Illumination

Insights and trends on augmented reality and advanced manufacturing technology
gamification
8August2019

How AR is Supercharging the Process of Manufacturing Gamification

While the concept of gamification isn’t new, the degree to which it is being applied in manufacturing environments is a relatively recent phenomenon.

With the right tools and platforms, gamification can spur employee development, boost recruitment and retention and drive higher revenue. It’s a way to not only preserve and share insights and expertise from the best operators, but also help the training and onboarding process for new employees. Clear and consistent metrics provide a way for managers to set goals and effectively evaluate employees, while also allowing employees to evaluate themselves—and to set personal goals for improvement. The engagement and motivation that comes from gamification can improve efficiencies, boost morale and enhance outcomes.

But how does it actually work, and how do you add those engaging, immersive and motivational gameplay elements that make for outstanding gamification?

Interactivity

Gamification requires interactivity, and platforms that provide users with more control and draw them in with participatory elements will consistently be the most effective. Leading manufacturing augmented reality (AR) solutions now use projection technology and new tools to essentially transform the work space into an experiential space.

Simplicity 

The best gamified experiences are extremely simple and straightforward. Clear instructions, goals and direct real-time feedback (that clearly establish the link between actions and outcomes) are all important for creating a true interactive experience.

Connectivity

The right interface is critical for gamification. In manufacturing, mobile applications often choose a wearable AR solution, while assembly stations are likely more suited to a built-in projection AR system. 

Inspiration

One of the key features of gamified engagement is inspiration, and the key to motivating operators is to give them a reward. That reward can be as simple as a light or a sound affirming a correct step, or metrics presented as “scores” and work instructions consciously designed to allow for self-improvement. 

Information 

Capturing essential analytics and presenting comprehensible metrics to users in a clear manner in real time is critical to gamification. It not only helps identify opportunities for improvement, but also is the crux of operator motivation and managerial insight into performance.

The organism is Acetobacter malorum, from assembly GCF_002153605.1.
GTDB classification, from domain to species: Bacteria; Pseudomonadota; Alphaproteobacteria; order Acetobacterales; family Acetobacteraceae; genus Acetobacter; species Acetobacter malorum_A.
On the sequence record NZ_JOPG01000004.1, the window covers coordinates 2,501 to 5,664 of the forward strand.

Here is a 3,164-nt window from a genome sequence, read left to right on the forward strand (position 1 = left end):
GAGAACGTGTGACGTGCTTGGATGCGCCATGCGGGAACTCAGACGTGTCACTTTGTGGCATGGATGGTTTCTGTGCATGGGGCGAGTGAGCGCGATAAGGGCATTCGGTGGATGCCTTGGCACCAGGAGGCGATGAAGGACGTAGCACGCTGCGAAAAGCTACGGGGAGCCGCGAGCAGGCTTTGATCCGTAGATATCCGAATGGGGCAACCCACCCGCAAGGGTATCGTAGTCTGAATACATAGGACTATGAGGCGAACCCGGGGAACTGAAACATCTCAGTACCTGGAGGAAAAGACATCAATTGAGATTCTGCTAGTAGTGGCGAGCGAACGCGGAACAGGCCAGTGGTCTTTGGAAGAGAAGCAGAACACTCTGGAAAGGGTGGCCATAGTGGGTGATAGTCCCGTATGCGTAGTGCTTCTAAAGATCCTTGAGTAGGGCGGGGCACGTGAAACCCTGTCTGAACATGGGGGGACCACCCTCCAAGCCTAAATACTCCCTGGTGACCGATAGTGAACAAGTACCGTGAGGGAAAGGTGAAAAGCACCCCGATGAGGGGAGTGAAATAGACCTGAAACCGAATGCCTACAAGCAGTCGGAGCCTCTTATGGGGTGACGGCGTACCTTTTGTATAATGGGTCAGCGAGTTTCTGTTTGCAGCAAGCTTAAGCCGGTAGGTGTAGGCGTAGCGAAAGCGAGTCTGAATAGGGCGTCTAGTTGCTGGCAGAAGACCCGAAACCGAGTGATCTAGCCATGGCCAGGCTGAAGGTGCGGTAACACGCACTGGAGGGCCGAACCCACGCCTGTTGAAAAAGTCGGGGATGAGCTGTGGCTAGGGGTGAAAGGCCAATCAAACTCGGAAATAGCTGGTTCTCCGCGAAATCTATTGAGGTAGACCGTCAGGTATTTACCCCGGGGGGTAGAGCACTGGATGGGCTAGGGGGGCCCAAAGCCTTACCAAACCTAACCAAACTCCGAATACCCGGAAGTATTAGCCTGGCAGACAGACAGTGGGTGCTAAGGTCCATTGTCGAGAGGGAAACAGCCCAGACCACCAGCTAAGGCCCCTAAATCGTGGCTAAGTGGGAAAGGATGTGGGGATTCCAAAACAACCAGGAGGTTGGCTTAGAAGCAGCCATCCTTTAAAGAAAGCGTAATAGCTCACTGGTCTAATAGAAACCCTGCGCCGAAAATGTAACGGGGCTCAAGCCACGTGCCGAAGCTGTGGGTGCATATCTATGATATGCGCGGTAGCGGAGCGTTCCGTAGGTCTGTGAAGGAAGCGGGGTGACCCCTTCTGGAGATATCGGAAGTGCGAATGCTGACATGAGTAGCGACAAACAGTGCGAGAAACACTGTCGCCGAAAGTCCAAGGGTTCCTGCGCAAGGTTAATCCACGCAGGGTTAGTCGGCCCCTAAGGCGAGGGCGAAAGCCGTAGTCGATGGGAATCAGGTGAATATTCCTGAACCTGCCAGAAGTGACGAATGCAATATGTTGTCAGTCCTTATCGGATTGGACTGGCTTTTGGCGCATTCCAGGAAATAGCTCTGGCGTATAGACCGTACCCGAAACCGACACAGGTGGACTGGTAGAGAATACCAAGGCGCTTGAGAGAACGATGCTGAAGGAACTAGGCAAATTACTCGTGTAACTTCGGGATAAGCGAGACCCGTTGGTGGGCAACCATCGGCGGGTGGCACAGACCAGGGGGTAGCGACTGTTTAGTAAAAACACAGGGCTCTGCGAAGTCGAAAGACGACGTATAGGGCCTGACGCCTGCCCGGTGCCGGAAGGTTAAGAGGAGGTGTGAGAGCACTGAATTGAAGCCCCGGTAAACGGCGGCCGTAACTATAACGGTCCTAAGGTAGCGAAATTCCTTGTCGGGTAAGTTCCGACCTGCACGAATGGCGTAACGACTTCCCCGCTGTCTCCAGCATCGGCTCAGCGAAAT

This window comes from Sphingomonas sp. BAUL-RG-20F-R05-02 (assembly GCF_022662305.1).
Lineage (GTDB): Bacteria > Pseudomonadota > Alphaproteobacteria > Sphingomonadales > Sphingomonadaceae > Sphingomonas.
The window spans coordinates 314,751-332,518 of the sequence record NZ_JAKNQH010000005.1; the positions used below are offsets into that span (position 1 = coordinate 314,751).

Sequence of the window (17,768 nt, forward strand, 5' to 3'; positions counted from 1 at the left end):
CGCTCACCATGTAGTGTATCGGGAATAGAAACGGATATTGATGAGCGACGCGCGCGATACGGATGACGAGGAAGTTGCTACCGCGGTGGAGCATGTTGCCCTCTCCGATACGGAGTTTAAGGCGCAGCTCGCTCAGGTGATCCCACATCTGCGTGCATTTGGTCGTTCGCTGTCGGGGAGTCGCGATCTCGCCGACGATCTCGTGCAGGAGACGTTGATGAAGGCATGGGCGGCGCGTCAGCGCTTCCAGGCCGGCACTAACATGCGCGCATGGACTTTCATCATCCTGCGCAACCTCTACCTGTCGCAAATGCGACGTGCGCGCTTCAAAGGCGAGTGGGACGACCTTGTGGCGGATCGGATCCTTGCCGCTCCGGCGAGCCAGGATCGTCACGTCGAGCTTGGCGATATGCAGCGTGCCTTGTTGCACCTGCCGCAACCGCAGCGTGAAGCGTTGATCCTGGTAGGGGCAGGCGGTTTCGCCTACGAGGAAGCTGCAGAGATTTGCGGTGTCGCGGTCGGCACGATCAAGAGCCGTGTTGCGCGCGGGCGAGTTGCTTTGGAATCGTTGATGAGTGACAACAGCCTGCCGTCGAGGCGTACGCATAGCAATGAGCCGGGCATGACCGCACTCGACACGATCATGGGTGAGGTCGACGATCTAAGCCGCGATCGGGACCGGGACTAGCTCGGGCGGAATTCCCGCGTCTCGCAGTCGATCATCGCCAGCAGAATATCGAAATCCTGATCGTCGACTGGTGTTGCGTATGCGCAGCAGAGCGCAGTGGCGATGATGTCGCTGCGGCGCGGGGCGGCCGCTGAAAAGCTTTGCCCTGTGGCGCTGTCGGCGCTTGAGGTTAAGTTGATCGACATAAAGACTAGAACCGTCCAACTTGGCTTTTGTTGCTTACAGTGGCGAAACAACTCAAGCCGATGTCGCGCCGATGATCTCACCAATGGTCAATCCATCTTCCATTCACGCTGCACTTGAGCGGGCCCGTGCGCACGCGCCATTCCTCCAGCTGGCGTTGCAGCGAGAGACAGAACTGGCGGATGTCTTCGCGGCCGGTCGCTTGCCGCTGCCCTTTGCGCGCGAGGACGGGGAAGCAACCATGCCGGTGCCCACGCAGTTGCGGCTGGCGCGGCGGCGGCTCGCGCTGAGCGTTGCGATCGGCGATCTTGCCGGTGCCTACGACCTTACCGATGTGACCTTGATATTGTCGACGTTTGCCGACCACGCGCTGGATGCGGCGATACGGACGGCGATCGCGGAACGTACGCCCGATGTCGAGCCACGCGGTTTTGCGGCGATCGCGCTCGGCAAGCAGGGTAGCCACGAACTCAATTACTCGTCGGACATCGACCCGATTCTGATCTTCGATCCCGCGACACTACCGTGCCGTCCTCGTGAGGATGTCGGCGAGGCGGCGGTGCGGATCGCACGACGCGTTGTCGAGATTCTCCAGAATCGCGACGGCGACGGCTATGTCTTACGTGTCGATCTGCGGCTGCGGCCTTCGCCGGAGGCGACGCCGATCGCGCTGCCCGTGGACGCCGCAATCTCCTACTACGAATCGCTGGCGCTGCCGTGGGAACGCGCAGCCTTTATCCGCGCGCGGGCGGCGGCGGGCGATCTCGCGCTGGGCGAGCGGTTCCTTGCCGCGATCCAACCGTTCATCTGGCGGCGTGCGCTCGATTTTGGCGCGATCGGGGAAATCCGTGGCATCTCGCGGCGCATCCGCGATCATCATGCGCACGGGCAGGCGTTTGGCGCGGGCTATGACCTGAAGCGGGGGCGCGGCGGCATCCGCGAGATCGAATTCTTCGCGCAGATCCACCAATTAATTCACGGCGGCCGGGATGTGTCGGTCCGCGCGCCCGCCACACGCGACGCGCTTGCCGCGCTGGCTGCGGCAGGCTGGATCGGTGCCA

Sustainability

The best gamification technology platforms are flexible enough to be deployed in a range of different circumstances and used by several different operators, while also designed to be customizable and “improvable”—capable of being deployed at scale for new applications or growing operations.

Flow

The best examples of gamified platforms make it easy for users to enter the flow state, commonly referred to as “being in the zone.” A flow state allows you to capitalize on a combination of relaxation and focus to elevate performance. Gamification that is more engaging and intuitive makes that flow state more accessible, improving and extending periods of focus and productivity.

A profitable future 

As groundbreaking AR platforms continue to open up new gamification possibilities, manufacturers are taking note. Innovative tools like 3D sensors allow for automated data collection, and new platforms deliver clear and compelling feedback to users in real-time. The high degree of interactivity and incentivized engagement that these tools and tech deliver bodes well for an industry embracing a wave of transformational digital innovation. In other words, the rules of the manufacturing game have changed—and that’s a very good thing.

If you’re interested in learning more about enterprise augmented reality, and how it can be used to gamify manufacturing processes in your organization, please send us a message.

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Ryan Feldman

Ryan Feldman

Ryan is a creative software engineer with a passion for creating interactive experiences and exploring XR technology. He graduated in 2017 with a Computer Science undergrad and a minor in Game Design & Development. He has experience working and developing educational games and other serious applications of game design practices. His other interests include holograms, motorcycles and bad horror films.
View all posts by Ryan Feldman